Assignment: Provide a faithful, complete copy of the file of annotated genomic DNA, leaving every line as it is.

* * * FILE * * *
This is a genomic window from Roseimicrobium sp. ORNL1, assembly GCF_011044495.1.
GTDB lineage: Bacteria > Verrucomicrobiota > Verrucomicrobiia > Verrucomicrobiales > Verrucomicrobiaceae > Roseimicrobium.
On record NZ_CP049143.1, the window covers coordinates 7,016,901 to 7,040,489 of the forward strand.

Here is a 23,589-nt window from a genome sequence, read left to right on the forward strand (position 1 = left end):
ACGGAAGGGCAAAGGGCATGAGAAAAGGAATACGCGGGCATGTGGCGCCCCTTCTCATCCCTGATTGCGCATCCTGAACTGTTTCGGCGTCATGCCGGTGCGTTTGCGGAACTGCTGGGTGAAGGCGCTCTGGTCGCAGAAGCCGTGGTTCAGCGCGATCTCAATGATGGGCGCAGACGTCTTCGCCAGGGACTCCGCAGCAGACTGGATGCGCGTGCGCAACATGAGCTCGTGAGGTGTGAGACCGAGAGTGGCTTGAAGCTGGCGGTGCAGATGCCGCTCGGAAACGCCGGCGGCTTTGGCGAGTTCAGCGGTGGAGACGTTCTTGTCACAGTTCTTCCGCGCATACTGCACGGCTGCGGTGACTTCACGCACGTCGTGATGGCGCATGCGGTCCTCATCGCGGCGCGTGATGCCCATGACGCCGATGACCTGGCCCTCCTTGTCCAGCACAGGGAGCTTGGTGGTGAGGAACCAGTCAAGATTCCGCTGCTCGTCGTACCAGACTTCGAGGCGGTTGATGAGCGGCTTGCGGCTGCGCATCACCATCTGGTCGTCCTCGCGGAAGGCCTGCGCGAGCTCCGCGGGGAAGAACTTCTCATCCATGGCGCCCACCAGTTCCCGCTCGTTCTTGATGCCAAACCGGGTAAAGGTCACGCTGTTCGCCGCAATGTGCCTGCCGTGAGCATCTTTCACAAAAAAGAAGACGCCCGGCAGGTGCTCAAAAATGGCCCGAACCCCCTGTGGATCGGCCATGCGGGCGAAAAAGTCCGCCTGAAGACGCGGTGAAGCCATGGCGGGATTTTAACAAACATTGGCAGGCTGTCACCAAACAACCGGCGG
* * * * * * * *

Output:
This is a genomic window from Roseimicrobium sp. ORNL1, assembly GCF_011044495.1.
GTDB lineage: Bacteria > Verrucomicrobiota > Verrucomicrobiia > Verrucomicrobiales > Verrucomicrobiaceae > Roseimicrobium.
On record NZ_CP049143.1, the window covers coordinates 7,016,901 to 7,040,489 of the forward strand.

Here is a 23,589-nt window from a genome sequence, read left to right on the forward strand (position 1 = left end):
ACGGAAGGGCAAAGGGCATGAGAAAAGGAATACGCGGGCATGTGGCGCCCCTTCTCATCCCTGATTGCGCATCCTGAACTGTTTCGGCGTCATGCCGGTGCGTTTGCGGAACTGCTGGGTGAAGGCGCTCTGGTCGCAGAAGCCGTGGTTCAGCGCGATCTCAATGATGGGCGCAGACGTCTTCGCCAGGGACTCCGCAGCAGACTGGATGCGCGTGCGCAACATGAGCTCGTGAGGTGTGAGACCGAGAGTGGCTTGAAGCTGGCGGTGCAGATGCCGCTCGGAAACGCCGGCGGCTTTGGCGAGTTCAGCGGTGGAGACGTTCTTGTCACAGTTCTTCCGCGCATACTGCACGGCTGCGGTGACTTCACGCACGTCGTGATGGCGCATGCGGTCCTCATCGCGGCGCGTGATGCCCATGACGCCGATGACCTGGCCCTCCTTGTCCAGCACAGGGAGCTTGGTGGTGAGGAACCAGTCAAGATTCCGCTGCTCGTCGTACCAGACTTCGAGGCGGTTGATGAGCGGCTTGCGGCTGCGCATCACCATCTGGTCGTCCTCGCGGAAGGCCTGCGCGAGCTCCGCGGGGAAGAACTTCTCATCCATGGCGCCCACCAGTTCCCGCTCGTTCTTGATGCCAAACCGGGTAAAGGTCACGCTGTTCGCCGCAATGTGCCTGCCGTGAGCATCTTTCACAAAAAAGAAGACGCCCGGCAGGTGCTCAAAAATGGCCCGAACCCCCTGTGGATCGGCCATGCGGGCGAAAAAGTCCGCCTGAAGACGCGGTGAAGCCATGGCGGGATTTTAACAAACATTGGCAGGCTGTCACCAAACAACCGGCGG